Category Archives: crisis

Charles McNulty: “How theater should respond to a democracy in meltdown”

“Today would seem to be a prime time for agitprop.”

“Is Fascism making a comeback?”

Scholars and activists respond.

“Robert Mugabe Resigns as Zimbabwe’s President, Ending 37-Year Rule”

“While Mr. Mugabe’s resignation caused immediate jubilation in the streets, for many the reaction was more complex. Mr. Mugabe had occupied a central role in the nation’s four-decade history and in its founding mythology, which all Zimbabweans are taught in primary school. He was a tyrant, many said, but he was also the nation’s father figure.”

Theodoros Karyotis: “The Right to the City in an Age of Austerity”

“In Greece, resistance to austerity comprises a mosaic of struggles for a right to the city, conceived as the collective self-determination of everyday life.”

“Barrage to Catalonia”

“The Catalan crisis is indicative of the general collapse of democratic politics in Europe. … Historic party bases are dying, in favour of more confused webs of identity. Yet this takes place in a fragmented and superficial fashion, no longer based in class blocs or even the politics of national unity. The temporary coalitions of referendums are an agent of this process, helping to destroy the old collective forms while replacing them with nothing.”

Étienne Balibar: “The Idea of Revolution: Yesterday, Today and Tomorrow”

‘A political scenario of revolutionary moments in history essentially combines three types of phenomena: a change in the distribution of power within society, which transfers it from those from above who “normally” monopolize it … to those from below who “normally” are excluded or marginalized …; a transition from one state or social regime to another, which … separates “long” periods of time …; a moment of exception with respect to the legal and institutional “governmentality” …, where the rules of decision-making and the forms of representation are suspended … All three aspects are … antinomic or structured as unities of opposites.’

“Spain’s government moves to halt independence vote for Catalonia, sparking protests”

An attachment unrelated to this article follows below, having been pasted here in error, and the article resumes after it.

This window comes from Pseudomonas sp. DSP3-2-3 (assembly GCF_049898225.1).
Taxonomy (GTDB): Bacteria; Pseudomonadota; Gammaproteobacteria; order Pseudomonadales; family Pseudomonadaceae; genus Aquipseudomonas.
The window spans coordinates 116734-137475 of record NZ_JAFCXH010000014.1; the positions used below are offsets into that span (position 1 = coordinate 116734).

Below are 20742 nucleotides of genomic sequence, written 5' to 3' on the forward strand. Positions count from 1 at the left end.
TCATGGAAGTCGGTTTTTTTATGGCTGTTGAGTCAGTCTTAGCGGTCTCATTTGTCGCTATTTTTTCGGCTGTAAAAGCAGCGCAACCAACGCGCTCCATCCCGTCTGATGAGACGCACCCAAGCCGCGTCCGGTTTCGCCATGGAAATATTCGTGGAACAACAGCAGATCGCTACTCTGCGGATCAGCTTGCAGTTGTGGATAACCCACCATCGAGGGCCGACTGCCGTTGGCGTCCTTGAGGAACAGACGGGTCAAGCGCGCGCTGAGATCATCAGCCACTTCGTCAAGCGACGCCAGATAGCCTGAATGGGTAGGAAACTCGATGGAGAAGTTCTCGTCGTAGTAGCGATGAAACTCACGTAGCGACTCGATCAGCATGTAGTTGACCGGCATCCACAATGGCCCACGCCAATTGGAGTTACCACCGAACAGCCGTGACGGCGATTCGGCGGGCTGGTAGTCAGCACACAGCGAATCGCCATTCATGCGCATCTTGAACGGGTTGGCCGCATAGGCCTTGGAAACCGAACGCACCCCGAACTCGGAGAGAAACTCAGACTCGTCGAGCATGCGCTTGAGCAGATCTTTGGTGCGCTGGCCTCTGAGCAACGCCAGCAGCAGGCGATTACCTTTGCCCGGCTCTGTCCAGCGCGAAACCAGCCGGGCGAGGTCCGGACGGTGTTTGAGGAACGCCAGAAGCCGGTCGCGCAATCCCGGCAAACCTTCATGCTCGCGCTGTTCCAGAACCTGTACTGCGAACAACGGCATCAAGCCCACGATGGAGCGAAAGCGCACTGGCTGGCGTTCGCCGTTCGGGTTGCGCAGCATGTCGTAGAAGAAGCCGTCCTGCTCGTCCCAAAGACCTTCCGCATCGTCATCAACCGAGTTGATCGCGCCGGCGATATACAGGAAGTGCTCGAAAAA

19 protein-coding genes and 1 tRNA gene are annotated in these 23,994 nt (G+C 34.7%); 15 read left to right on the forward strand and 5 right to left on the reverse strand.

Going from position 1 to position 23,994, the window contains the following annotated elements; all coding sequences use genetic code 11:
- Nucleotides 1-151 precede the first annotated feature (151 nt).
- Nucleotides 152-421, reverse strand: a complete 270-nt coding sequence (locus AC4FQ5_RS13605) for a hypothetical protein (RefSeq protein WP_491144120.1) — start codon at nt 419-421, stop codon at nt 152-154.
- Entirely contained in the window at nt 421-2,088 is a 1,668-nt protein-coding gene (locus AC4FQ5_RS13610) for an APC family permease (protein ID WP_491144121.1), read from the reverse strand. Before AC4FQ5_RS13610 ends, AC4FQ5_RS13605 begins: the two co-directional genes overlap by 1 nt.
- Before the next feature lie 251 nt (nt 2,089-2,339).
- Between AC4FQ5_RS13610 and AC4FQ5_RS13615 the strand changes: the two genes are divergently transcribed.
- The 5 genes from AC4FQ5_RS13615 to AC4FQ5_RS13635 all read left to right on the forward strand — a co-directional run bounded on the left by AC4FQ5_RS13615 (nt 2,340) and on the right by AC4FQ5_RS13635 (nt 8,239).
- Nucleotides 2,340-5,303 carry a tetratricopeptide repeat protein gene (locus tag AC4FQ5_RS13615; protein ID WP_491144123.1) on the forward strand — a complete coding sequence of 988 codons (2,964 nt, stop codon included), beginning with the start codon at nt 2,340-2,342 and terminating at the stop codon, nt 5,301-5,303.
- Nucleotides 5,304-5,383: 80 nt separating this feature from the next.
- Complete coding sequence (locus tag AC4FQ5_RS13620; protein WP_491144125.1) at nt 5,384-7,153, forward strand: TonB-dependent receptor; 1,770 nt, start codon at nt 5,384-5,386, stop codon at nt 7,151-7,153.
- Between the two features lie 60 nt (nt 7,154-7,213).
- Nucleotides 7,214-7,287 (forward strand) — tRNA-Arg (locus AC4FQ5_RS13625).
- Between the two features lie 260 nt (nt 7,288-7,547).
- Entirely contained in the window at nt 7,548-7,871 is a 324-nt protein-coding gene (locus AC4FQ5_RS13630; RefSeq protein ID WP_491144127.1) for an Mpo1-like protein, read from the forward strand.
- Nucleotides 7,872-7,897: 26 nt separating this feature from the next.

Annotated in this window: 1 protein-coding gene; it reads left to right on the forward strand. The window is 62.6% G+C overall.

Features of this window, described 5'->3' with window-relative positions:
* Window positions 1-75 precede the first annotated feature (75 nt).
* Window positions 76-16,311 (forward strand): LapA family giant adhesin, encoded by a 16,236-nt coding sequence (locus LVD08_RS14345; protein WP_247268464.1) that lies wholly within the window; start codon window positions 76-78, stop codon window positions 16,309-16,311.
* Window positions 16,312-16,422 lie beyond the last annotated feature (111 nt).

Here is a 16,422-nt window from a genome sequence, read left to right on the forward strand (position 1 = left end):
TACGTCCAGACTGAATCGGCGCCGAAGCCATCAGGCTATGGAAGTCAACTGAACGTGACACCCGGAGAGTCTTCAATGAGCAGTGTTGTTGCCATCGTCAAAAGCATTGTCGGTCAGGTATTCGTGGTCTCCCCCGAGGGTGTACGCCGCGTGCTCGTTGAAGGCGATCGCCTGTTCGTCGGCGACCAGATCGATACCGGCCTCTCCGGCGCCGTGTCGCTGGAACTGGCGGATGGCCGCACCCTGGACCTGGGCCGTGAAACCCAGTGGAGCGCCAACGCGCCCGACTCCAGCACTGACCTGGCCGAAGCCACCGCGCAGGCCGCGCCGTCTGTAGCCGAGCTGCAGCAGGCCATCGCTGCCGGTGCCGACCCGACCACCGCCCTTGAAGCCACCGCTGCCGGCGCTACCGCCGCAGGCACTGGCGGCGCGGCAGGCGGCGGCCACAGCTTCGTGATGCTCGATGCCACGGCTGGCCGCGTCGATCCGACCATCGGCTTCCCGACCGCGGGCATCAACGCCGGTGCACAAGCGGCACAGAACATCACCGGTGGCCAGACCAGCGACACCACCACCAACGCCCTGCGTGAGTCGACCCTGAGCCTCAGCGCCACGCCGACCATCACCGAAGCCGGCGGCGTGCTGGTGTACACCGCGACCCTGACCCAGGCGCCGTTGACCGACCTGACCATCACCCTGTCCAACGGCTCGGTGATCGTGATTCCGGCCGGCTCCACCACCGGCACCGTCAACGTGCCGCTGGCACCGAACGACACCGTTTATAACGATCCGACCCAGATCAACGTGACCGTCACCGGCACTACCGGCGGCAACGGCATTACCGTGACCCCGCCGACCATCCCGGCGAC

‘After years of largely ignoring Catalan separatism, Spain’s central government moved decisively Wednesday to halt preparations for an independence referendum in its Catalonia region, where memories of repression under the Franco dictatorship linger. … Catalonia held an independence poll in 2014, and voters favored secession. But turnout was low, and Catalan officials acknowledged it was nonbinding. This time, they vow to declare independence from Spain within 48 hours, if the “yes” votes win.’

Nathan Heller: “Is there any Point to Protesting?”

“Still, what has protest done for us lately? Smartphones and social media are supposed to have made organizing easier, and activists today speak more about numbers and reach than about lasting results. Is protest a productive use of our political attention? Or is it just a bit of social theatre we perform to make ourselves feel virtuous, useful, and in the right?”

Salar Mohandesi: “Identity Crisis”

“Instead of taking for granted the existence of a collection of bounded, undifferentiated, organic communities, perhaps we should look to the concept of class composition, that is, tracking the correlation between the manner in which a class is materially constituted at a specific moment in history and the manner in which that class composes itself, or how it actively combines the different parts of itself to construct into a single force. Instead of making assumptions about the needs of marginalized people, perhaps it might be worth undertaking concrete inquiries and self-inquiries to discover what people really want, why they have adopted certain political positions.  Finally, instead of assuming an automatic link between one’s DNA and one’s politics, we should turn to the concept of articulation to understand the contingent ways that different subjects arrive at different politics. … By challenging deterministic thinking, articulation can better explain why people adopt seemingly alien political positions, why antagonistic social forces enter into contradictory alliances, and why those who may not immediately face a particular oppression may still be in a position to combat those oppressions.”

Jason Read: “The Modality of Necessity: On Clover’s ‘Riot. Strike. Riot'”

“The question is how does one make a politics out of this combination of necessity and contingency. Such a question is not new, it might be the question of revolutionary politics. The long wave of strikes had answers to this question, answers that took the form of the worker’s movement, revolutionary unions, and so on.”